Dr. James Jay Carafano, Homeland Security, The Heritage Foundation

Dr. James CarafanoDomPrep’s John Morton met with¬†Dr. James Jay Carafano, Senior Fellow for National Security and Homeland Security, The Kathryn and Shelby Cullom Davis Institute for International Studies, The Heritage Foundation. Dr. Carafano discusses in-depth his take on the key lesson learned from the Hurricane Katrina response: the need for a 0-to-96-hour federal national-response capability in a catastrophic disaster to support decentralized execution of the consequence management.

DomPrep has divided the 52 minute interview into seven segments.


Listen to Audio Segment One Katrina/Rita Response/Recovery

Carafano‚Äôs view that the experience of Katrina will not fundamentally change the National Response Plan (NRP)–i.e., local authorities will remain in charge of response. How in a catastrophic disaster a local authority must plug into a national-response system that provides a 12-hour federal response capability. The need to restructure the National Guard and Department of Defense (DOD) military-support elements as a key component of an improved federal national-response system.

Duration: 11 Minutes 07 Seconds

Listen to Audio Segment Two Improving Exercises

The need to restructure the biennial TopOff Exercises, given that “top officials” have tended not to play in TopOff. Improving TopOff through turnkey training and support, and moving toward a regional training and exercise program that integrates with NorthCom.

Duration: 2 Minutes 18 Seconds

Listen to Audio Segment Three The Katrina Effect on DHS

Katrina’s validation of Secretary Chertoff’s Second Stage Review, which emphasizes catastrophic incident preparedness and returns FEMA to an independent agency within DHSРbut focused on the national-response mission during times of natural disaster. Carafano’s view that DHS will emerge with a regional structure in which DHS field offices will provide substantive linkages to state and local authorities. The NRP as a work-in-progress in which continual exercising will test assumptions. His endorsement of the NRP’s Catastrophic Incident Annex.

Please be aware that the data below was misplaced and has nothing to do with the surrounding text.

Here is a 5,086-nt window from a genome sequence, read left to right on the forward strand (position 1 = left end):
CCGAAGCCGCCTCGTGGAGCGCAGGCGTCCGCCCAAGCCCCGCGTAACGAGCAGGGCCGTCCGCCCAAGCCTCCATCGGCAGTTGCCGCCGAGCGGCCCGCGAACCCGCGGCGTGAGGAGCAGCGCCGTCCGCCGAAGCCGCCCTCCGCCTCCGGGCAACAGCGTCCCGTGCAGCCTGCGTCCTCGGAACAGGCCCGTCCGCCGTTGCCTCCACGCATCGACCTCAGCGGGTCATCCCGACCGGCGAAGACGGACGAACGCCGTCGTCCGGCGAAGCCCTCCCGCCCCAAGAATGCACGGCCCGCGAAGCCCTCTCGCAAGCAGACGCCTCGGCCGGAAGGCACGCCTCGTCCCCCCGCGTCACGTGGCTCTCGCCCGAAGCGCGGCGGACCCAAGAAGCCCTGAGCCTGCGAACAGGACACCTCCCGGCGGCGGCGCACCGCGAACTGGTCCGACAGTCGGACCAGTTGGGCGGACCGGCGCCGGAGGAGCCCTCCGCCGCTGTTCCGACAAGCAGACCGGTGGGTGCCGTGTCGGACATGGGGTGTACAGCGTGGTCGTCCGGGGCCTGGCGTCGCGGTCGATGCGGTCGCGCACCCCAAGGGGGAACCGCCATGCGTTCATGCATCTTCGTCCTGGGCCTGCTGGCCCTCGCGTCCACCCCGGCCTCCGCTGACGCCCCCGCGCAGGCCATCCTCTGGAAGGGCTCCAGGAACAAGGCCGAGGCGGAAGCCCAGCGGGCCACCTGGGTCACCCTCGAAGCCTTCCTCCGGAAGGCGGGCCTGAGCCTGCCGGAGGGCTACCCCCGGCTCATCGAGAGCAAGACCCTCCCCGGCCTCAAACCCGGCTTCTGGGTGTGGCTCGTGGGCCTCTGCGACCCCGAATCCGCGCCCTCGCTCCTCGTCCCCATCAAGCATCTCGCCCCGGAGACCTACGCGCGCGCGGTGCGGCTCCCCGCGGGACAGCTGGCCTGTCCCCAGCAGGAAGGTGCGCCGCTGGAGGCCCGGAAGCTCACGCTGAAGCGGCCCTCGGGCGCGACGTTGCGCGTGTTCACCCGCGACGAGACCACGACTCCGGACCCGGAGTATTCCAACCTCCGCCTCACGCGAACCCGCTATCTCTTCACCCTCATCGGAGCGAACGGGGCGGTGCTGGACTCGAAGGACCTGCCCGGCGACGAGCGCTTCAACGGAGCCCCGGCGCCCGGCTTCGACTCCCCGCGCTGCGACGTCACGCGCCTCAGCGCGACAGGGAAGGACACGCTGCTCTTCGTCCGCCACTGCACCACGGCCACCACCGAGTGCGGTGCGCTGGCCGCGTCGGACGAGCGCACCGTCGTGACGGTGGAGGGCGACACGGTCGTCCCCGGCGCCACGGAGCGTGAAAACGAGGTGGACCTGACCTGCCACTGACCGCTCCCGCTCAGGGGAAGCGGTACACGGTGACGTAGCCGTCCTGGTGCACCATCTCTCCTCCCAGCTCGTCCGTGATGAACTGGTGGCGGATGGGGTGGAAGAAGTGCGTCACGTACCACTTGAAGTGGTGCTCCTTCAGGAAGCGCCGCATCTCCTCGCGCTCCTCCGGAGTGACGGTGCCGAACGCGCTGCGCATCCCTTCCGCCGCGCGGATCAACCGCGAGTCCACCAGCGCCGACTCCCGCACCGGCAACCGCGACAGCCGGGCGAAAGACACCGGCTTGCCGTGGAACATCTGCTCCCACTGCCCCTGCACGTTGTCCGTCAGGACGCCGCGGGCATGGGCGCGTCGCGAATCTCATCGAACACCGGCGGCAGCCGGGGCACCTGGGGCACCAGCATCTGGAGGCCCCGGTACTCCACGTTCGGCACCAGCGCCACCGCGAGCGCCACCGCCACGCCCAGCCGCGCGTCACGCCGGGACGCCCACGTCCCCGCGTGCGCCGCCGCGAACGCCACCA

Duration: 8 Minutes 03 Seconds

Listen to Audio Segment Four The Implications for DHS Budgets

Carafano‚Äôs prediction that increased funding will be provided for programs–most notably Coast Guard modernization–supporting a national response to catastrophic natural disasters. Balancing natural disaster preparedness with increased funding for the prevention of terrorism–e.g., for domestic counter-terrorism programs, improved immigration screening, and smarter borders.

Duration: 7 Minutes 03 Seconds

Listen to Audio Segment Five Implications for Use of the Military

His case that DOD will remain in a support role, with National Guard-like capabilities, to provide a national response to a catastrophic disaster. The need for constabulary units and hybrid-engineering battalions that can rapidly deploy and manage a turnover, within the first 96 hours, to follow-on federal civil assets.

Duration: 7 Minutes 36 Seconds

Listen to Audio Segment Six Posse Comitatus, Private Military Companies (PMCs), MIPT Knowledge Bases

Carafano‚Äôs belief that the current Posse Comitatus law has enormous flexibility and does not need to be changed. How private military companies (PMCs) will continue to be used in catastrophic incidents–but with the proviso that authorities have exercised prior due diligence in the preparedness planning stage. The excellent¬†MIPT¬†(Memorial Institute for the Prevention of Terrorism) knowledge bases as resources and lessons learned for responders.

Duration: 5 Minutes 31 Seconds

Listen to Audio Segment Seven

DOD’s Strategy for Homeland Defense and Civil Support

The absence of a security plan or civilian SWAT capabilities to deal with Beslan-type scenarios. Dr. Carafano‚Äôs view that¬†U.S. forces must be prepared for combat operations¬†on U.S. soil–e.g., to support civilian SWAT teams. Also, his case for building a ready-alert constabulary force in the National Guard with the security, medical, and critical-infrastructure response capabilities needed to support states, but also possessing also a federal utility for deployment overseas.

Duration: 9 Minutes 53 seconds

Dr. Carafano is one of The Heritage Foundation’s leading scholars in defense transformation, military operations and strategy, and homeland security. Recognizing that the war against terrorism will be a protracted conflict, his research focuses on developing the national security that the nation needs to secure the long-term interests of the United States-protecting its citizens, providing for economic growth, and preserving civil liberties.

An accomplished historian and teacher, Dr. Carafano was an assistant professor at the U.S. Military Academy in West Point, N.Y. and served as Director of Military Studies at the Army’s Center of Military History. He also taught at Mount Saint Mary College and served as a fleet professor at the U.S. Naval War College. He is a visiting professor at the National Defense University and Georgetown University.

John F. Morton

John F. Morton is the Strategic Advisor for DomPrep. He is also the Homeland Security Team Lead for the Project on National Security Reform (PNSR). A member of the DomPrep team since its founding, he has served as managing editor for writer assignments and interviewer for scores of DomPrep audio interviews.



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